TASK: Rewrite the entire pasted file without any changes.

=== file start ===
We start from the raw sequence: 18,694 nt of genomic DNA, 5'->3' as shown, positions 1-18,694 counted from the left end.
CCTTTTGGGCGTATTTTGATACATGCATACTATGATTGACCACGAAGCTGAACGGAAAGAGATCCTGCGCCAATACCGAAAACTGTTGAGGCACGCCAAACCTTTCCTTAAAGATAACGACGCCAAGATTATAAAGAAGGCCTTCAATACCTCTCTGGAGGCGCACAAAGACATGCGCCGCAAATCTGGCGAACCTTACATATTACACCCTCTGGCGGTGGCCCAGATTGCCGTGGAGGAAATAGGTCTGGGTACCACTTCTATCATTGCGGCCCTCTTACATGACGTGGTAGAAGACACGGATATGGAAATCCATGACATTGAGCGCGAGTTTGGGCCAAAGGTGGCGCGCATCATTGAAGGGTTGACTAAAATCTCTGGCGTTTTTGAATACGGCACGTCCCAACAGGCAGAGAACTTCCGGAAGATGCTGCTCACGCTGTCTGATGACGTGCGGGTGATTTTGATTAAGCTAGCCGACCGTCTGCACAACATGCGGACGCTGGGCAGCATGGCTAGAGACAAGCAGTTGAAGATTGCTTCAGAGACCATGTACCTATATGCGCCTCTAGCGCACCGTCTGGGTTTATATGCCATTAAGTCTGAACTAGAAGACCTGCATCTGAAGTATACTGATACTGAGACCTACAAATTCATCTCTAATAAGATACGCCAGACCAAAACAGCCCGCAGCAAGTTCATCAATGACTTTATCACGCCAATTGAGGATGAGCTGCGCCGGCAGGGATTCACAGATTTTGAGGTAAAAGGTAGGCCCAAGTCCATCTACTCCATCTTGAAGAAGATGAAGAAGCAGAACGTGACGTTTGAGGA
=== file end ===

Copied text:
We start from the raw sequence: 18,694 nt of genomic DNA, 5'->3' as shown, positions 1-18,694 counted from the left end.
CCTTTTGGGCGTATTTTGATACATGCATACTATGATTGACCACGAAGCTGAACGGAAAGAGATCCTGCGCCAATACCGAAAACTGTTGAGGCACGCCAAACCTTTCCTTAAAGATAACGACGCCAAGATTATAAAGAAGGCCTTCAATACCTCTCTGGAGGCGCACAAAGACATGCGCCGCAAATCTGGCGAACCTTACATATTACACCCTCTGGCGGTGGCCCAGATTGCCGTGGAGGAAATAGGTCTGGGTACCACTTCTATCATTGCGGCCCTCTTACATGACGTGGTAGAAGACACGGATATGGAAATCCATGACATTGAGCGCGAGTTTGGGCCAAAGGTGGCGCGCATCATTGAAGGGTTGACTAAAATCTCTGGCGTTTTTGAATACGGCACGTCCCAACAGGCAGAGAACTTCCGGAAGATGCTGCTCACGCTGTCTGATGACGTGCGGGTGATTTTGATTAAGCTAGCCGACCGTCTGCACAACATGCGGACGCTGGGCAGCATGGCTAGAGACAAGCAGTTGAAGATTGCTTCAGAGACCATGTACCTATATGCGCCTCTAGCGCACCGTCTGGGTTTATATGCCATTAAGTCTGAACTAGAAGACCTGCATCTGAAGTATACTGATACTGAGACCTACAAATTCATCTCTAATAAGATACGCCAGACCAAAACAGCCCGCAGCAAGTTCATCAATGACTTTATCACGCCAATTGAGGATGAGCTGCGCCGGCAGGGATTCACAGATTTTGAGGTAAAAGGTAGGCCCAAGTCCATCTACTCCATCTTGAAGAAGATGAAGAAGCAGAACGTGACGTTTGAGGA